Peter de Villiers has made five changes to the Springbok side that went down to the Wallabies last weekend. Most significant of those is the demotion of John Smit to role of benchwarmer and promotion of highly rated understudy, Bismarck du Plessis. STYLI CHARALAMBOUS analyses the Bok starting line-up for their final Tri-Nations encounter.
In the match against Australia last week, initial Bok fervour and dominance gave way to fatigue and rustiness as the Wallabies ran out 14-9 victors at Kings Park. And judging by the media and public’s reaction, one would have expected a different score-line to the one that showed the Boks losing by just five points.
But many were hoping, no, expecting, the Boks to put in a performance that would restore the country’s faith in their chances to retain the Webb Elis trophy. Instead they dished up a performance that exemplified the amount of time that had lapsed since these stalwarts had last played international rugby together.
The media was particularly harsh on burly Frans Steyn and Butch James who failed to show up for the all-important match day at Kings Park. So out came the selection knife, under the guise of rotating the squad of 30 players the coaches have earmarked as potential World Cup tourists.
Bismark du Plessis gets his first start in a Bok jersey since November 2010 with veteran captain and hooker, John Smit, warming the substitute’s bench in Port Elizabeth’s Nelson Mandela Bay Stadium. Victor Matfield will take the reins of the Springbok team for the 17th time in his 107th test match, while further extending the international locking partnership record that he and Bakkies Botha hold.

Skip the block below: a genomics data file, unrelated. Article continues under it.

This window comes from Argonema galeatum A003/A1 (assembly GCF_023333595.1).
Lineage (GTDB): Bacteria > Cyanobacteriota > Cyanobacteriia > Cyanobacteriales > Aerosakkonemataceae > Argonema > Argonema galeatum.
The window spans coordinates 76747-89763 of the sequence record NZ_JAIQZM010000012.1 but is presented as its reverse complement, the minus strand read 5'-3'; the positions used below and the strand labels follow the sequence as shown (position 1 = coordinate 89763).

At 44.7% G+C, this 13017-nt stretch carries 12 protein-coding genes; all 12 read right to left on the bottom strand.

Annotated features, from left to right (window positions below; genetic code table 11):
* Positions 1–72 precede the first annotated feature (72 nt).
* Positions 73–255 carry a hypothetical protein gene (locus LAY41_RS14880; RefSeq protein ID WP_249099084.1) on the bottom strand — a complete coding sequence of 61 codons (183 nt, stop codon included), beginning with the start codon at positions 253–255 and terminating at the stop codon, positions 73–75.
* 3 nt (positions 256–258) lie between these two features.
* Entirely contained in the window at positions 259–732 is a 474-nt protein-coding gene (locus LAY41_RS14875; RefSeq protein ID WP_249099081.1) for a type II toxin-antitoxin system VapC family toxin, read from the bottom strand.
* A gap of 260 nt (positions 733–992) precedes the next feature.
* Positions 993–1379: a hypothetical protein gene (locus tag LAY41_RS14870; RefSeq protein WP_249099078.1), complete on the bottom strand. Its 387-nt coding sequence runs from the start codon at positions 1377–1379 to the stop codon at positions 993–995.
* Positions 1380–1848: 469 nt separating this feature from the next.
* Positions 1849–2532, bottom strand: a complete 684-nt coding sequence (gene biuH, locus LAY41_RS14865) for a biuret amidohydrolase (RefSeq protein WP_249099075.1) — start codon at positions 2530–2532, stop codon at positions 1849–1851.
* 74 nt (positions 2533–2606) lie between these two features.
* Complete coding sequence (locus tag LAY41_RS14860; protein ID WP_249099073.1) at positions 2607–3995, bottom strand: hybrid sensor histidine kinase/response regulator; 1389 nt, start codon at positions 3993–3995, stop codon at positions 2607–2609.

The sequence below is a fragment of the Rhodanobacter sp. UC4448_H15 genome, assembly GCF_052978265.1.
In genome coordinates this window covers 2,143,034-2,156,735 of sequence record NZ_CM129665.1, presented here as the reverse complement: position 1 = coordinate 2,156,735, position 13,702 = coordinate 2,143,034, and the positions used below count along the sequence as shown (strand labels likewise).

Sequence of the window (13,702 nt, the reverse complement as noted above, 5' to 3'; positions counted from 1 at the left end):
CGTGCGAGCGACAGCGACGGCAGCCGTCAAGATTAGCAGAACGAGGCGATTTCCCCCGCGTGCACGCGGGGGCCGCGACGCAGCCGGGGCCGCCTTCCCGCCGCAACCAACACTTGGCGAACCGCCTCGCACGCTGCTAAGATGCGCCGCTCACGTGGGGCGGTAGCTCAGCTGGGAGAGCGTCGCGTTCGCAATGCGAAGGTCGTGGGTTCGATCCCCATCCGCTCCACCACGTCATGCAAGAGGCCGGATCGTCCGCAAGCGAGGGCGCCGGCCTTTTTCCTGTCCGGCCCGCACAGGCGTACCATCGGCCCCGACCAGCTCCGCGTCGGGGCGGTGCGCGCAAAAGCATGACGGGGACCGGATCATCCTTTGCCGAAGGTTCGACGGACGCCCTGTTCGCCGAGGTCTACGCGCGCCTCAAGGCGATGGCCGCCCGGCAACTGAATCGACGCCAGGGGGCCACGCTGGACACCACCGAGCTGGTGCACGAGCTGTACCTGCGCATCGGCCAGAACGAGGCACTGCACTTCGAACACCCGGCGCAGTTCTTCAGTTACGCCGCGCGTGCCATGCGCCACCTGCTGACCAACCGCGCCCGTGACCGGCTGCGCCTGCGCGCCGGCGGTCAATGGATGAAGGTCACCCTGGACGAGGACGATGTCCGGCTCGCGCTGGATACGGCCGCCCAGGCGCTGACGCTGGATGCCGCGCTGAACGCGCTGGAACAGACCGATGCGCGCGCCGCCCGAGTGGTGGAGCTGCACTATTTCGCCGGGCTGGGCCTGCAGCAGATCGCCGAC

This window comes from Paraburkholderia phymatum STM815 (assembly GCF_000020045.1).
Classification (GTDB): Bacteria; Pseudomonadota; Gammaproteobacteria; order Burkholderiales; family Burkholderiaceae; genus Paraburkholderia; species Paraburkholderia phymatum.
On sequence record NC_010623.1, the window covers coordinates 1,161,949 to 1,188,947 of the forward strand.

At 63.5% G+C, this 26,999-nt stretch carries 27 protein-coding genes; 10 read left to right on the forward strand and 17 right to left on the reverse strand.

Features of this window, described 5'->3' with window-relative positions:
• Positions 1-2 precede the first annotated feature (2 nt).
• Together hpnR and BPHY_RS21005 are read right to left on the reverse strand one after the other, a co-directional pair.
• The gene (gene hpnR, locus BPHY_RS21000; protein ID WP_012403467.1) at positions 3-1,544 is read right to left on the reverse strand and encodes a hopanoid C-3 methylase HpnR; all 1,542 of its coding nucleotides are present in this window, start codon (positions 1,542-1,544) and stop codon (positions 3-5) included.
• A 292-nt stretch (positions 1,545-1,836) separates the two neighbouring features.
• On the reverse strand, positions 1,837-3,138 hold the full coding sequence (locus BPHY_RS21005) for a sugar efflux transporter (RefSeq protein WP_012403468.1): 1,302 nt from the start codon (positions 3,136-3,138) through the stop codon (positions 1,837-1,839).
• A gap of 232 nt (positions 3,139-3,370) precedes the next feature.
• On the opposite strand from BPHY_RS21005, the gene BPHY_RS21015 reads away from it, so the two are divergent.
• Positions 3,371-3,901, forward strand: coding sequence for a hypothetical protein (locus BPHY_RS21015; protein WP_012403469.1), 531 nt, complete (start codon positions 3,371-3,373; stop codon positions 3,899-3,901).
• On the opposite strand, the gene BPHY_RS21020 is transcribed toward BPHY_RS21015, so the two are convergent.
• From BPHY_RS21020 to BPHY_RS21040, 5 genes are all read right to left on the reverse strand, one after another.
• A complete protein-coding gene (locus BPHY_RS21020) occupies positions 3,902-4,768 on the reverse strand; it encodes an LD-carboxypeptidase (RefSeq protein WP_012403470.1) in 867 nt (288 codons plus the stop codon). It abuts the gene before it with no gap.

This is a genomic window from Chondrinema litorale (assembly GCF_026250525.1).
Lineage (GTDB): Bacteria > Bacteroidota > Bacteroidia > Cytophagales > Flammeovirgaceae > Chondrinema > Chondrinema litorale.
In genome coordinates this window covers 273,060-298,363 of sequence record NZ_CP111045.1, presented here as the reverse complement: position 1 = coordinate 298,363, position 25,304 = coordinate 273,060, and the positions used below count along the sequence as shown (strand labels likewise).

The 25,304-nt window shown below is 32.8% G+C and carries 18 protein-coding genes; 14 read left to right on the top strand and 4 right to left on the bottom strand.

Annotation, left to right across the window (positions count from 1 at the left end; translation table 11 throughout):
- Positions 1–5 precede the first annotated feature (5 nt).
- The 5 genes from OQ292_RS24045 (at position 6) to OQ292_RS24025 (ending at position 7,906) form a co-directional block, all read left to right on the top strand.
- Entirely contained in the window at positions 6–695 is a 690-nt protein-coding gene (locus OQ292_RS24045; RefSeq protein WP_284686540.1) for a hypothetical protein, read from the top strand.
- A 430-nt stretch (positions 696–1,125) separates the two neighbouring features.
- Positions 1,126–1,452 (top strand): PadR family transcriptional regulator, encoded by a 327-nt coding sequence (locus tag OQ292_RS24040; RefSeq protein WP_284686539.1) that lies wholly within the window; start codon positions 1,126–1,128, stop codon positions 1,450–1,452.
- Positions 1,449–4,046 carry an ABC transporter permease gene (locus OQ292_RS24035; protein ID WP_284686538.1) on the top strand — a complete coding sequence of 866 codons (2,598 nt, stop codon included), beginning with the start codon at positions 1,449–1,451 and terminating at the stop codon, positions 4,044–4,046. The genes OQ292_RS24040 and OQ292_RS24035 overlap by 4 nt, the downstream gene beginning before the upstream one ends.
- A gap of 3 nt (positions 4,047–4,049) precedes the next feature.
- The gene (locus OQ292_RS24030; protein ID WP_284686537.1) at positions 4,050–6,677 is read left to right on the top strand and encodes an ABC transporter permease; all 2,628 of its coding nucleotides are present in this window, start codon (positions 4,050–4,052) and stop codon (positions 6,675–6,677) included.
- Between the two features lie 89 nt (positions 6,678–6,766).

Exciting youngster, Pat Lambie has been handed another start, this time at fullback, following a hamstring injury to incumbent Steyn, who looked sluggish last week in Durban. Many pundits blamed Steyn’s burly frame and the slower pace of French club rugby for his poor performance. Either way, it may be wise for him to lay off the croissants and possibly invest in a haircut whilst he undergoes rehabilitation.
Gurthro Steenkamp completes the revamped front row line-up that took a beating once Smit moved to tighthead prop against the Wallabies. Even with the expected second-string look about the All Blacks, the front row will no doubt face a stern test as scrummaging power and technique has always been a hallmark of New Zealand rugby.
Morne Steyn is preferred to Butch James at flyhalf to see if he can redeem himself with the services of South Africa’s premier scrum-half and forward pack slightly more adept at handling the opposition. In Steyn’s previous Bok outing in Sydney, a lethargic Ruan Pieanar and the outplayed pack of forwards did nothing to help the pivot get his backline over the advantage line.
This is a game the Boks will be dying to win. Mainly to restore public faith in the team’s chances of winning the world cup, but also to prove to themselves that even a rusty Bok team should be able to beat the All Blacks AA+ team away from home.
Springboks – 15 Pat Lambie, 14 JP Pietersen, 13 Jaque Fourie, 12 Jean de Villiers, 11 Bryan Habana, 10 Morne Steyn, 9 Fourie du Preez, 8 Pierre Spies, 7 Willem Alberts, 6 Heinrich Brüssow, 5 Victor Matfield (c), 4 Bakkies Botha, 3 Jannie du Plessis, 2 Bismarck du Plessis, 1 Gurthro Steenkamp.
Subs: 16 John Smit, 17 Beast Mtawarira, 18 CJ van der Linde, 19 Danie Rossouw, 20 Ashley Johnson, 21 Francois Hougaard, 22 Butch James. DM
Watermelons were originally cultivated in Africa.